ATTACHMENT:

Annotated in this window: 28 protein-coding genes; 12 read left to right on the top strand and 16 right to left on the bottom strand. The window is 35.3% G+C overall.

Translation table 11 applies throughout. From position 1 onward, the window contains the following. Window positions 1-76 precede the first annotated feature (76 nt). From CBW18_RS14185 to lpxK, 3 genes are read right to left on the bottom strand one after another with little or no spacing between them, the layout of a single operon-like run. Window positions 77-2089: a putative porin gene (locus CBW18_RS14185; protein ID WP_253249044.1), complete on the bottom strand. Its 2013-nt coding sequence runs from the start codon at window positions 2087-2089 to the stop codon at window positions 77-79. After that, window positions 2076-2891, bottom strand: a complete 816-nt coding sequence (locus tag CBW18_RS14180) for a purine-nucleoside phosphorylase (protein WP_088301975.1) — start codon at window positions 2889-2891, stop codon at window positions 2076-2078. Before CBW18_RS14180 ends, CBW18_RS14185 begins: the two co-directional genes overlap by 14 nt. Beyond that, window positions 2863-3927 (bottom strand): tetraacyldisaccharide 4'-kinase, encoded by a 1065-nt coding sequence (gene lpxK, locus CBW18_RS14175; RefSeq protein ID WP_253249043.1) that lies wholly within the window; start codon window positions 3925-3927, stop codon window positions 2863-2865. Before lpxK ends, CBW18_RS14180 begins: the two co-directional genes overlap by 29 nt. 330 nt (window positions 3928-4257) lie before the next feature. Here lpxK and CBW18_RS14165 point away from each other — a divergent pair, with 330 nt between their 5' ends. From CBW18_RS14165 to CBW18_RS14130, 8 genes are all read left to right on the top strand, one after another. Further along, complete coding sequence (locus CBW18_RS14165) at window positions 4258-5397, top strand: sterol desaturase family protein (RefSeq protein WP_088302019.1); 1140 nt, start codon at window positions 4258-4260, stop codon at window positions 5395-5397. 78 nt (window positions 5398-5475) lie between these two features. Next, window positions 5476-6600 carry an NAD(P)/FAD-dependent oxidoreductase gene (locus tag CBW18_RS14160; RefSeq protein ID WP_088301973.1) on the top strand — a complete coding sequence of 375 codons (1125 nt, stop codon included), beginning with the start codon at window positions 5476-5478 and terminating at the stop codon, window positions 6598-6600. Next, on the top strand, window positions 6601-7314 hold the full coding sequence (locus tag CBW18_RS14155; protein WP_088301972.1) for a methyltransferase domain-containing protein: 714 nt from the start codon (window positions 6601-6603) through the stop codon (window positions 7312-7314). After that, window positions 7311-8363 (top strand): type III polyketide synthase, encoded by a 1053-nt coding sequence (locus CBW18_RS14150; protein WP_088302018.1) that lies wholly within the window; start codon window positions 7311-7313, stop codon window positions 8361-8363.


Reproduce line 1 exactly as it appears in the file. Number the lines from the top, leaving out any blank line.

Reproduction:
Annotated in this window: 28 protein-coding genes; 12 read left to right on the top strand and 16 right to left on the bottom strand. The window is 35.3% G+C overall.